Holy hell this was hard for a Disney game. I think I got as far as trying to escape the Cave of Wonders on a daily basis which was a bit angering to a kid who was able to speedrun through all Sonic games with no problem. What kept me coming back despite the difficulty were the awesome animations the game had. At the time, the game had good enough graphics that it looked like it was being drawn right in front of our eyes; forget the SNES version that had better audio. It’s called a VIDEO game, not an AUDIO game for a reason, kids!

Pokemon Red

This game was my first exposure to the RPG genre. I remember when I first bought this game; it was from a Target right off the 54 in Sunny San Diego. I bought a Gameboy just to try this title out. I started in that parking lot as my mother ran back into Target to buy some last minute items. When Professor Oak appeared on that screen to tell me about Pokemon and the adventure I was about to experience, I was hooked. Naturally, this led to collecting Pokemon cards outside of the game which came in abundance after I bought a GameShark (remember those?) and started trading level 100 Mews for rare Pokemon cards. Man, I was a mean, crafty kid.

Street Fighter 2 Special Champion Edition

HADOUKEN! I bet you that my kid self could kick any of your asses in this game! Remember that picture in the game guide of Zangief being so angry that blood literally ripped holes on his head and spilled fountain-like out onto the floor? I DO! This game made me feel like a badass, which came in handy that one time my pants fell off, exposing my briefs during a potato sack race at a picnic. I ran off and cried until I started to think to myself that I needed to be like Blanka and have the courage to come back awesome. I walked back to the picnic after my mother found me, acting like nothing happened.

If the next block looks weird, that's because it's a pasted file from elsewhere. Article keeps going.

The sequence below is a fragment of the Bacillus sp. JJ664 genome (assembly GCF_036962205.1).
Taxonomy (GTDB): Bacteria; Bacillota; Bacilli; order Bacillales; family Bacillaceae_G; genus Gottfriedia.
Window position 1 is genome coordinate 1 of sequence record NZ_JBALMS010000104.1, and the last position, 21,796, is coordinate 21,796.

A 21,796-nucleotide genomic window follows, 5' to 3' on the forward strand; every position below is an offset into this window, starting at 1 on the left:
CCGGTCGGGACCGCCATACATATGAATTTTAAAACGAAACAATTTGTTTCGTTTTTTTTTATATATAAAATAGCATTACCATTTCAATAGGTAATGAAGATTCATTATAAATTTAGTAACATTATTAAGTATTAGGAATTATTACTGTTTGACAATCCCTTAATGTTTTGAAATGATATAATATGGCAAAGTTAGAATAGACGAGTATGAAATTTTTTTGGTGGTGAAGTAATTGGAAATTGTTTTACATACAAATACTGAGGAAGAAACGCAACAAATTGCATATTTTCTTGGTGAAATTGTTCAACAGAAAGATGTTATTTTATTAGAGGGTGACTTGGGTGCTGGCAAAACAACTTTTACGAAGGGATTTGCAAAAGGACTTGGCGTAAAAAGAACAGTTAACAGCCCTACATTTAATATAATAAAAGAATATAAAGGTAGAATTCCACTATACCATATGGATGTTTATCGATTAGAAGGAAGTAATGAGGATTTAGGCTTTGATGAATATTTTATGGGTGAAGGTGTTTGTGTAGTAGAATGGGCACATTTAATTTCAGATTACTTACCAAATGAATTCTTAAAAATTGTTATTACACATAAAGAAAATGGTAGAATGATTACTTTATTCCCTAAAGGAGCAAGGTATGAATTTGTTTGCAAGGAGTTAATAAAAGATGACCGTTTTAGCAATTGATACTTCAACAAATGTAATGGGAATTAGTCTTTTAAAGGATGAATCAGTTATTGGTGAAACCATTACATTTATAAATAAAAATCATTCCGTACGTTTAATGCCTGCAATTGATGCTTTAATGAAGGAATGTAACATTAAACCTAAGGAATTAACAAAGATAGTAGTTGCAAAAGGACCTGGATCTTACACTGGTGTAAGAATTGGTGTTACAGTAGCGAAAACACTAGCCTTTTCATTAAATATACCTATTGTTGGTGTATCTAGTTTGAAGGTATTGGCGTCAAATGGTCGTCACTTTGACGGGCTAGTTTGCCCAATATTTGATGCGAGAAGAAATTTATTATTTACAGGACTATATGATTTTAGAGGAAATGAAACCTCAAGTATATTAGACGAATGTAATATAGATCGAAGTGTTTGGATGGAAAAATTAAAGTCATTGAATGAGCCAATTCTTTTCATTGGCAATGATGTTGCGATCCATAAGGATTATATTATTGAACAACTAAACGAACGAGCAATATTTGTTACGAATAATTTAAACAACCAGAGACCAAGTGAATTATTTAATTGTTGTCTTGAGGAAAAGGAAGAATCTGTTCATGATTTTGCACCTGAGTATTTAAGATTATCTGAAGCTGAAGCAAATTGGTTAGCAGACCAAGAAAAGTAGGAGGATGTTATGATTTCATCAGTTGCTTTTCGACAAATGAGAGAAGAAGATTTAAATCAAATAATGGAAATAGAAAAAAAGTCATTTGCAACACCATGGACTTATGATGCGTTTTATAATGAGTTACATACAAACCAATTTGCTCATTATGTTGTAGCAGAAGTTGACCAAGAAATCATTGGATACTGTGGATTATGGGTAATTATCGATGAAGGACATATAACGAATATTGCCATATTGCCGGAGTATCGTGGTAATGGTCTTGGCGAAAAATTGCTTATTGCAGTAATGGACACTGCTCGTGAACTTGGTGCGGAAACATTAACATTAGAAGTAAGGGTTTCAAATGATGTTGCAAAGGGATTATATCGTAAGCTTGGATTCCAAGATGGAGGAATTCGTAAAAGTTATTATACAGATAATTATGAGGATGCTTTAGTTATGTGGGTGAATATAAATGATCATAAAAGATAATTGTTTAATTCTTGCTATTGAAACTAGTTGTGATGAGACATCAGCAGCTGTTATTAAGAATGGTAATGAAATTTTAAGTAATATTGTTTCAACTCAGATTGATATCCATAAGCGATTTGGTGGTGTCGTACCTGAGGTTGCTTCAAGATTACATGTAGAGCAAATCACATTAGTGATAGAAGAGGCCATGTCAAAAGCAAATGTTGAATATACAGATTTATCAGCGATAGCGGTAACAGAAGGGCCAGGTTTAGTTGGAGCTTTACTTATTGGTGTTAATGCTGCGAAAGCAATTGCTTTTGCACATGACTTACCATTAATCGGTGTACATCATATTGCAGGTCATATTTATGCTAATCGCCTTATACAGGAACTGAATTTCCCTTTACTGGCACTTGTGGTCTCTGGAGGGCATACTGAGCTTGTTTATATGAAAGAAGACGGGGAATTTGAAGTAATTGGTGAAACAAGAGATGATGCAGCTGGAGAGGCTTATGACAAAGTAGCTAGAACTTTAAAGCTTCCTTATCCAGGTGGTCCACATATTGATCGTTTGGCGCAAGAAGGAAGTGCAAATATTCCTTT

Roller Coaster Tycoon

This is the first game where I flexed my creative muscles. If you know me at all, you'd know that because of how I was raised, I am a big fan of theme parks and the design and creation that goes into making them. I didn't actually ever want to play the game, I just wanted to design and create rides with whatever assets the game had. This is something made possible through the use of trainers. Luckily, in Roller Coaster Tycoon 2 and 3, a sandbox mode was added for those of us who preferred to be creative rather than play the sim part of the game. I was so thorough with my theme parks that I used to collect park maps from visiting real life theme parks so that I could emulate them in the game to learn the reason why engineers design theme parks the way they do in order to apply the same rules and theory in making my own. I still dip into Roller Coaster Tycoon every now and then to design a ride or two.

Star Wars Arcade 32X

This was a port of the Star Wars Arcade game that was available on consoles. It allowed you to control an X-Wing to fight the Death Star. THE DEATH STAR!!! Aside from the Death Star, you were also able to dog-fight in what seemed like an extremely large arena for the time. I remember the objectives being simple, along the lines of killing 20 Tie Fighters before proceeding to the next objective. But the idea of piloting my own X-Wing was such a dream come true that the absence of levels (there were only 3) became irrelevant. I really hope that Battlefront 3 will allow me to recreate moments from this game. Also… DEATH STAR!